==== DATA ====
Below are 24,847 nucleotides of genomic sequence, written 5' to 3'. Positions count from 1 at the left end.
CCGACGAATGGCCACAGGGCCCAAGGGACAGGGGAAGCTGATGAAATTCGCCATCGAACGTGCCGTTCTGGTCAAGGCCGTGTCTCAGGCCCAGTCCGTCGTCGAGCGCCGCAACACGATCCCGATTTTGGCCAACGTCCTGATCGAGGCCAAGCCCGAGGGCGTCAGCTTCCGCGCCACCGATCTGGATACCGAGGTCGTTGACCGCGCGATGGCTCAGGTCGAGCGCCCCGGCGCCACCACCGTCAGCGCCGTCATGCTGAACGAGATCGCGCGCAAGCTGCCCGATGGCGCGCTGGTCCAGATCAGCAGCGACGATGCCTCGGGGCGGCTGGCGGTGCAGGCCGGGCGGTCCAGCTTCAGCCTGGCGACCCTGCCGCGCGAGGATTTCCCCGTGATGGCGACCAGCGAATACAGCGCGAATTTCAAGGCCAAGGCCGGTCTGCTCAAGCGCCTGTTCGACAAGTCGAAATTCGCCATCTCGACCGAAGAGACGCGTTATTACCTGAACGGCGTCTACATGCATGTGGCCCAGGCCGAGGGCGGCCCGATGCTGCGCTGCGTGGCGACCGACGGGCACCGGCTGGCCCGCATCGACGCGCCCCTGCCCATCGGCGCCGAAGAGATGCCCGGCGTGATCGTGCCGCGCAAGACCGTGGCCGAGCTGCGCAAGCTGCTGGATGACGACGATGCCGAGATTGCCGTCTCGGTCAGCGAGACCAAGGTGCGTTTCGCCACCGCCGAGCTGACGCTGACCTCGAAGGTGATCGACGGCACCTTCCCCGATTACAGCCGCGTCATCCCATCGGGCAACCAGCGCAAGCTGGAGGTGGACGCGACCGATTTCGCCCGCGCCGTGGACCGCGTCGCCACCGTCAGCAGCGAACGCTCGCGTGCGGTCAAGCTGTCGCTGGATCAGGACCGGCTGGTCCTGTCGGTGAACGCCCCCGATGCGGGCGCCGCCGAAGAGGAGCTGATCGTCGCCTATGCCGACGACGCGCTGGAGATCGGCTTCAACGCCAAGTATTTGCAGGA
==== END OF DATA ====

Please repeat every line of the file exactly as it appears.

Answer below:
Below are 24,847 nucleotides of genomic sequence, written 5' to 3'. Positions count from 1 at the left end.
CCGACGAATGGCCACAGGGCCCAAGGGACAGGGGAAGCTGATGAAATTCGCCATCGAACGTGCCGTTCTGGTCAAGGCCGTGTCTCAGGCCCAGTCCGTCGTCGAGCGCCGCAACACGATCCCGATTTTGGCCAACGTCCTGATCGAGGCCAAGCCCGAGGGCGTCAGCTTCCGCGCCACCGATCTGGATACCGAGGTCGTTGACCGCGCGATGGCTCAGGTCGAGCGCCCCGGCGCCACCACCGTCAGCGCCGTCATGCTGAACGAGATCGCGCGCAAGCTGCCCGATGGCGCGCTGGTCCAGATCAGCAGCGACGATGCCTCGGGGCGGCTGGCGGTGCAGGCCGGGCGGTCCAGCTTCAGCCTGGCGACCCTGCCGCGCGAGGATTTCCCCGTGATGGCGACCAGCGAATACAGCGCGAATTTCAAGGCCAAGGCCGGTCTGCTCAAGCGCCTGTTCGACAAGTCGAAATTCGCCATCTCGACCGAAGAGACGCGTTATTACCTGAACGGCGTCTACATGCATGTGGCCCAGGCCGAGGGCGGCCCGATGCTGCGCTGCGTGGCGACCGACGGGCACCGGCTGGCCCGCATCGACGCGCCCCTGCCCATCGGCGCCGAAGAGATGCCCGGCGTGATCGTGCCGCGCAAGACCGTGGCCGAGCTGCGCAAGCTGCTGGATGACGACGATGCCGAGATTGCCGTCTCGGTCAGCGAGACCAAGGTGCGTTTCGCCACCGCCGAGCTGACGCTGACCTCGAAGGTGATCGACGGCACCTTCCCCGATTACAGCCGCGTCATCCCATCGGGCAACCAGCGCAAGCTGGAGGTGGACGCGACCGATTTCGCCCGCGCCGTGGACCGCGTCGCCACCGTCAGCAGCGAACGCTCGCGTGCGGTCAAGCTGTCGCTGGATCAGGACCGGCTGGTCCTGTCGGTGAACGCCCCCGATGCGGGCGCCGCCGAAGAGGAGCTGATCGTCGCCTATGCCGACGACGCGCTGGAGATCGGCTTCAACGCCAAGTATTTGCAGGA